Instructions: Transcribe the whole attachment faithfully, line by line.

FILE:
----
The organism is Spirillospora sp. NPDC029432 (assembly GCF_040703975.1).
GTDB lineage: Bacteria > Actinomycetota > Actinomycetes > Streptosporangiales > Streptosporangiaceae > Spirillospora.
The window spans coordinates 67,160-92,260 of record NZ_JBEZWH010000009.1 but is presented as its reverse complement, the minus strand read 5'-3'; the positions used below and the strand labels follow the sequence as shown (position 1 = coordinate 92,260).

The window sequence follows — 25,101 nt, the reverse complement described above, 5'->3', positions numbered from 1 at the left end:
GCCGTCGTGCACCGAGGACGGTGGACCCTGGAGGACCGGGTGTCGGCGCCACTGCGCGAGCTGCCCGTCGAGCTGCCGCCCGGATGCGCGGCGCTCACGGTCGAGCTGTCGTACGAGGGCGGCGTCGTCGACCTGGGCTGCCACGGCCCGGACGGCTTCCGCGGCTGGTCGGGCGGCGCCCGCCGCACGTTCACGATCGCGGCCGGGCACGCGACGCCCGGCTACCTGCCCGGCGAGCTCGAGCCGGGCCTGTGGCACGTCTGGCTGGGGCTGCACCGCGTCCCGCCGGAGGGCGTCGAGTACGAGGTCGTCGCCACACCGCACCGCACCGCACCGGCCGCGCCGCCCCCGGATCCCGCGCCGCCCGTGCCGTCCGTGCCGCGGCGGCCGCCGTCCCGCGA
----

The organism is Spirillospora sp. NPDC029432 (assembly GCF_040703975.1).
GTDB lineage: Bacteria > Actinomycetota > Actinomycetes > Streptosporangiales > Streptosporangiaceae > Spirillospora.
The window spans coordinates 67,160-92,260 of record NZ_JBEZWH010000009.1 but is presented as its reverse complement, the minus strand read 5'-3'; the positions used below and the strand labels follow the sequence as shown (position 1 = coordinate 92,260).

The window sequence follows — 25,101 nt, the reverse complement described above, 5'->3', positions numbered from 1 at the left end:
GCCGTCGTGCACCGAGGACGGTGGACCCTGGAGGACCGGGTGTCGGCGCCACTGCGCGAGCTGCCCGTCGAGCTGCCGCCCGGATGCGCGGCGCTCACGGTCGAGCTGTCGTACGAGGGCGGCGTCGTCGACCTGGGCTGCCACGGCCCGGACGGCTTCCGCGGCTGGTCGGGCGGCGCCCGCCGCACGTTCACGATCGCGGCCGGGCACGCGACGCCCGGCTACCTGCCCGGCGAGCTCGAGCCGGGCCTGTGGCACGTCTGGCTGGGGCTGCACCGCGTCCCGCCGGAGGGCGTCGAGTACGAGGTCGTCGCCACACCGCACCGCACCGCACCGGCCGCGCCGCCCCCGGATCCCGCGCCGCCCGTGCCGTCCGTGCCGCGGCGGCCGCCGTCCCGCGA